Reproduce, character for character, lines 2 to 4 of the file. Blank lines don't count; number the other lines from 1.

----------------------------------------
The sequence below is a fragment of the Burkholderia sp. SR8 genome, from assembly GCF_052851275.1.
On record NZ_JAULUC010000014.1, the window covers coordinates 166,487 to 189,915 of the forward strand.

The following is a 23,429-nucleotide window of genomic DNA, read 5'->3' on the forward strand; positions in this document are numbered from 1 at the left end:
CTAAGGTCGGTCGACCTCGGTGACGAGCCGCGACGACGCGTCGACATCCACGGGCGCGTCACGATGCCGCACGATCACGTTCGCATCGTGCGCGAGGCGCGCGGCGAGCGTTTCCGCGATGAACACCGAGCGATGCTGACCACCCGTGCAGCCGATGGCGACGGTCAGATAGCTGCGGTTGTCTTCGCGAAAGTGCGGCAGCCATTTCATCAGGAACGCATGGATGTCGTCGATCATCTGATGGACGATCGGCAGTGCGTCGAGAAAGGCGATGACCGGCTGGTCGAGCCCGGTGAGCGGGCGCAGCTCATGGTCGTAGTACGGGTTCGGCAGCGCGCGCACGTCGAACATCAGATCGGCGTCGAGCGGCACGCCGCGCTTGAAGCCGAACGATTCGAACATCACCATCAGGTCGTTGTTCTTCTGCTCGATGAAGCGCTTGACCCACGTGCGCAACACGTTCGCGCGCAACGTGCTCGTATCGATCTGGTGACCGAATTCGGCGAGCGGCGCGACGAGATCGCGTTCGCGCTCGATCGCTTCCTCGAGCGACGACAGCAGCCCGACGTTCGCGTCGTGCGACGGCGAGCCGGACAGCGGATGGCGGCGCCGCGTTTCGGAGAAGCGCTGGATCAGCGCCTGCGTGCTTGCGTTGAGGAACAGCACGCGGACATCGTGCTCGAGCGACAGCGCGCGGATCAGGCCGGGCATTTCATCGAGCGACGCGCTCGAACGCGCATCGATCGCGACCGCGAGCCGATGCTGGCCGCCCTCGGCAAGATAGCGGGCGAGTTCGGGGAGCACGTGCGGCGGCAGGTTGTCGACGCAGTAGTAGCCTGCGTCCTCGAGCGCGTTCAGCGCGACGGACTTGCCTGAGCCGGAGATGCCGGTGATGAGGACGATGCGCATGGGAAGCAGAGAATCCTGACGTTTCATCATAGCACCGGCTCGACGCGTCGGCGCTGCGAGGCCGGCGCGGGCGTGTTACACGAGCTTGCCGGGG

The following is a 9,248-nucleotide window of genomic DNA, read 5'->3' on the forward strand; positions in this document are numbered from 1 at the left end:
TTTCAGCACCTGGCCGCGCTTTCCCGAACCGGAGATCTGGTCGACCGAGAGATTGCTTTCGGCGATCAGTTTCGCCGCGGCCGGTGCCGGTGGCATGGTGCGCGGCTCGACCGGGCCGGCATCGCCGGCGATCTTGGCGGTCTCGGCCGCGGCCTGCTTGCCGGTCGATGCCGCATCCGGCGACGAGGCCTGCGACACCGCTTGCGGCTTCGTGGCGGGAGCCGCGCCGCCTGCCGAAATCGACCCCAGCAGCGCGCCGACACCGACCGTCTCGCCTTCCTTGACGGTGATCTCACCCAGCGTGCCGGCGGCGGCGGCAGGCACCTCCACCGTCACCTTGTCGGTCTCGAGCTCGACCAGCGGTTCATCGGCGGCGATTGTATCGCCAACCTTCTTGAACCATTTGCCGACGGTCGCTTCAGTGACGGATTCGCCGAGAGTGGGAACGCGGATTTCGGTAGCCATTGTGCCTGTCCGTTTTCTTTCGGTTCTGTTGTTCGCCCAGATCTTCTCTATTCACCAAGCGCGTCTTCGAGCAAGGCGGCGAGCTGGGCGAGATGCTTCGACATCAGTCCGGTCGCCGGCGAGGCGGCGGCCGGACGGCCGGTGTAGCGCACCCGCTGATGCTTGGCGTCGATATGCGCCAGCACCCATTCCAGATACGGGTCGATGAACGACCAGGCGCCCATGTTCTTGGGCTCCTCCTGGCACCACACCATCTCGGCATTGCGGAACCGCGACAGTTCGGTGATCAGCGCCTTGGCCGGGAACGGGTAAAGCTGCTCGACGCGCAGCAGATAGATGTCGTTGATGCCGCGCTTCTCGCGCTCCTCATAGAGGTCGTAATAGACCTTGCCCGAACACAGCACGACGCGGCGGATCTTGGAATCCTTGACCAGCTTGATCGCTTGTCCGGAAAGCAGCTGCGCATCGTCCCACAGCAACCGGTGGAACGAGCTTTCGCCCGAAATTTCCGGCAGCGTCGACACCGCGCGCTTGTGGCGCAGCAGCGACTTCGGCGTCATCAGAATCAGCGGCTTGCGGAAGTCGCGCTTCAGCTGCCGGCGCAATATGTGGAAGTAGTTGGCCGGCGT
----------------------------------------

On record NZ_JAULUC010000014.1, the window covers coordinates 166,487 to 189,915 of the forward strand.

The following is a 23,429-nucleotide window of genomic DNA, read 5'->3' on the forward strand; positions in this document are numbered from 1 at the left end:
CTAAGGTCGGTCGACCTCGGTGACGAGCCGCGACGACGCGTCGACATCCACGGGCGCGTCACGATGCCGCACGATCACGTTCGCATCGTGCGCGAGGCGCGCGGCGAGCGTTTCCGCGATGAACACCGAGCGATGCTGACCACCCGTGCAGCCGATGGCGACGGTCAGATAGCTGCGGTTGTCTTCGCGAAAGTGCGGCAGCCATTTCATCAGGAACGCATGGATGTCGTCGATCATCTGATGGACGATCGGCAGTGCGTCGAGAAAGGCGATGACCGGCTGGTCGAGCCCGGTGAGCGGGCGCAGCTCATGGTCGTAGTACGGGTTCGGCAGCGCGCGCACGTCGAACATCAGATCGGCGTCGAGCGGCACGCCGCGCTTGAAGCCGAACGATTCGAACATCACCATCAGGTCGTTGTTCTTCTGCTCGATGAAGCGCTTGACCCACGTGCGCAACACGTTCGCGCGCAACGTGCTCGTATCGATCTGGTGACCGAATTCGGCGAGCGGCGCGACGAGATCGCGTTCGCGCTCGATCGCTTCCTCGAGCGACGACAGCAGCCCGACGTTCGCGTCGTGCGACGGCGAGCCGGACAGCGGATGGCGGCGCCGCGTTTCGGAGAAGCGCTGGATCAGCGCCTGCGTGCTTGCGTTGAGGAACAGCACGCGGACATCGTGCTCGAGCGACAGCGCGCGGATCAGGCCGGGCATTTCATCGAGCGACGCGCTCGAACGCGCATCGATCGCGACCGCGAGCCGATGCTGGCCGCCCTCGGCAAGATAGCGGGCGAGTTCGGGGAGCACGTGCGGCGGCAGGTTGTCGACGCAGTAGTAGCCTGCGTCCTCGAGCGCGTTCAGCGCGACGGACTTGCCTGAGCCGGAGATGCCGGTGATGAGGACGATGCGCATGGGAAGCAGAGAATCCTGACGTTTCATCATAGCACCGGCTCGACGCGTCGGCGCTGCGAGGCCGGCGCGGGCGTGTTACACGAGCTTGCCGGGG